Showing posts from December, 2016


Disappearance At Devil's Rock - Paul Tremblay  3/5 stars

     So, A Head Full Of Ghosts was one of my favorite novels of 2015, and then I heard about the new book, but I kept forgetting the damn title. Finally remembered it and then I got a copy for my Kindle app which I don't recommend by the way. There's a problem with Tommy's notes not showing up well and the only way to see them is by zooming in on them which becomes a pain in the ass after awhile. Fork out the cash for the dead tree version. Anyway, Devil's Rock is the story of a boy's strange disappearance, but this is a Paul Tremblay novel so nothing here is ordinary or run of the mill. I have twins that are Tommy's age so I felt a connection with this book. It's a parent's worst fear and Paul doesn't waste any time in getting us close to Elizabeth so that we feel her anguish. Each character is molded well, and realistic. They act exactly as they should, and you don't feel as if they…

The Good Girl

The Good Girl - Mary Kubica 5/5

      When I borrowed this one from the library the librarian told me this was a little bit like Gone Girl, and I couldn't disagree more. Gone Girl burrows into your head kinda like a tapeworm, and refuses to leave, but the Good Girl is a different animal entirely. For a debut, this is quite strong and has the usual likable, and not so likable characters. James for instance, is a cold feeling father that makes the perfect villain. He's a horrible father, and a terrible husband so anytime he enters a scene you can almost hear a few boos and hisses. While the similarities to Gone Girl are no doubt popping up everywhere this one has sort of the same ideals, but Gone Girl is a much better novel and the surprises there are mouth dropping. I don't want to take anything away from The Good Girl because it does have its share of jaw dropping moments, but they just don't have the same impact.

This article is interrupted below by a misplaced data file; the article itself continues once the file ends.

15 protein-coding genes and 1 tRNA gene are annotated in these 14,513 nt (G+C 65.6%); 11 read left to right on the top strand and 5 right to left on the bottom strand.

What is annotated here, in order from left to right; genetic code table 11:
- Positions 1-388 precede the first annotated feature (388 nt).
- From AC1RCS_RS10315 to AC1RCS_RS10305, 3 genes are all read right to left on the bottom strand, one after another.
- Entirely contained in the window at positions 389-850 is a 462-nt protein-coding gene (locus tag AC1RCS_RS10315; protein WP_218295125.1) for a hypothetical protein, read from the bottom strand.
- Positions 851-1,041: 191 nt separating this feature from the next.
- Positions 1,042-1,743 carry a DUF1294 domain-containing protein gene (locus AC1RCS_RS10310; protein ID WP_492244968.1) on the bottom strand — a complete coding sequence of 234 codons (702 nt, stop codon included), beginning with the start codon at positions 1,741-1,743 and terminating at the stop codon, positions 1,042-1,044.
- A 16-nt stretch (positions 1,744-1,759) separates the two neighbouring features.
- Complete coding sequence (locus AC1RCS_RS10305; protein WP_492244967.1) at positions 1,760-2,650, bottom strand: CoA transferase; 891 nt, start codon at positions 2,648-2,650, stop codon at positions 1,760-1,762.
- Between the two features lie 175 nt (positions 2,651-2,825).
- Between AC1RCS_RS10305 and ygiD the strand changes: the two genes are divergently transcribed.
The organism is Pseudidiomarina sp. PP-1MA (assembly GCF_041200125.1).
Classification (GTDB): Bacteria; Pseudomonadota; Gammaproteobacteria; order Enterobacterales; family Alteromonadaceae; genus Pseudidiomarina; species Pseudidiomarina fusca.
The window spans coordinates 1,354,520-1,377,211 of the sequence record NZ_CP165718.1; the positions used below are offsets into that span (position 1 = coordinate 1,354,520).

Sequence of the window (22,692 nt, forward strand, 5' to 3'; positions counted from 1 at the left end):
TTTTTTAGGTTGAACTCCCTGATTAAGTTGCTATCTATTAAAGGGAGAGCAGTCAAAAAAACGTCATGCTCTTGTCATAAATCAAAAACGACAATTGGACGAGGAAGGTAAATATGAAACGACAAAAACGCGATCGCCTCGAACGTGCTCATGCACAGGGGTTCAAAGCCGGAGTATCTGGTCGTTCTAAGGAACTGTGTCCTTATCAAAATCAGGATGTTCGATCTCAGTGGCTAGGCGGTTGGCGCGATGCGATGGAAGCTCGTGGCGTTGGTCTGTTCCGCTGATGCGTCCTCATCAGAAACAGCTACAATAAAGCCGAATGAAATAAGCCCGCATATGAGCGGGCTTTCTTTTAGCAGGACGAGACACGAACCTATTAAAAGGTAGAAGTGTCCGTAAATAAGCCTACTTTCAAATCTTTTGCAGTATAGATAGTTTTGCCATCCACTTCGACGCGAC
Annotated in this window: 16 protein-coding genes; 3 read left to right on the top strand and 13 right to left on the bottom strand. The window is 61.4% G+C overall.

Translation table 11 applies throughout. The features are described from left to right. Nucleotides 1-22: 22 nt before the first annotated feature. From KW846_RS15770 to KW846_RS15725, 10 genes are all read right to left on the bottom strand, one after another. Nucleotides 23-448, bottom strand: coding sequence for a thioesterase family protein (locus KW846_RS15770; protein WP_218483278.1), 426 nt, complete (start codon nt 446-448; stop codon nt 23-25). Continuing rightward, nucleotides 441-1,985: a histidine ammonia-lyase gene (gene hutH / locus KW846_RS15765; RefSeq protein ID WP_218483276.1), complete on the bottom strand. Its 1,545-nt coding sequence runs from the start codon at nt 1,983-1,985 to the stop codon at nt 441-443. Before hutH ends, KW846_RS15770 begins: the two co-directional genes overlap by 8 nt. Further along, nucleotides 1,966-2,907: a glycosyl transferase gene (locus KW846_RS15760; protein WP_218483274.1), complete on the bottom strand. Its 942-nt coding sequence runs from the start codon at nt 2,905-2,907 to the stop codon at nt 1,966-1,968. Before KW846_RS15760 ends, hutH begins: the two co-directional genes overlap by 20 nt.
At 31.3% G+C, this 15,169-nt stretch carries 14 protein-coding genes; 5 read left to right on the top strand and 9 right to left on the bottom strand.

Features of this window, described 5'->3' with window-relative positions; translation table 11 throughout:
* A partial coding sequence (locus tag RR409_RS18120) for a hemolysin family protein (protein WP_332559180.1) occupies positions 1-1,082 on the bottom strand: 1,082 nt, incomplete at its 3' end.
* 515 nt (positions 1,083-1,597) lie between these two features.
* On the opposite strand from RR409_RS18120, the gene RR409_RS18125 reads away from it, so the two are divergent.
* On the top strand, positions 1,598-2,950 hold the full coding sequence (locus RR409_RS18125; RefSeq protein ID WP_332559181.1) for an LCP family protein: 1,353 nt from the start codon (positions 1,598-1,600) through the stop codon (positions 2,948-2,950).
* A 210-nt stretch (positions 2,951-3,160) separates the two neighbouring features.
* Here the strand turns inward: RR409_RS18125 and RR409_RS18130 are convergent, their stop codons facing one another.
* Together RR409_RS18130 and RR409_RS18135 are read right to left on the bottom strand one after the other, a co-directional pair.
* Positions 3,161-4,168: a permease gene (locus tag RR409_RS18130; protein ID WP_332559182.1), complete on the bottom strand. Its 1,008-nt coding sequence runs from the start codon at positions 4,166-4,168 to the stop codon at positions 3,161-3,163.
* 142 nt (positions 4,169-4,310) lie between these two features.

Mary Kubica is a decent writer and manages tel…


Haunt - Laura Lee Bahr  5/5

      Haunt could easily be described as an anti novel. It takes pride in not existing in just one genre. The strength of Haunt is in the writing itself. Bahr has a gift for creating a story that takes the reader on a journey that doesn't follow routine story telling. If you love books that break new ground this is a book that you will no doubt devour, and come back to just see if there's something you may have missed. For those that like books that follow routine story telling are going to find this frustrating, but that's okay. At its core is a narrative that flows well and you feel as if you're a part of the story even at its most confusing, but in the end everything comes together.

      The question is how do you review a novel like this? You can only talk about its brilliance and how it's a ghost story with enough twists and turns to give you whiplash. Each character is well thought out and interesting so that when the narrativ…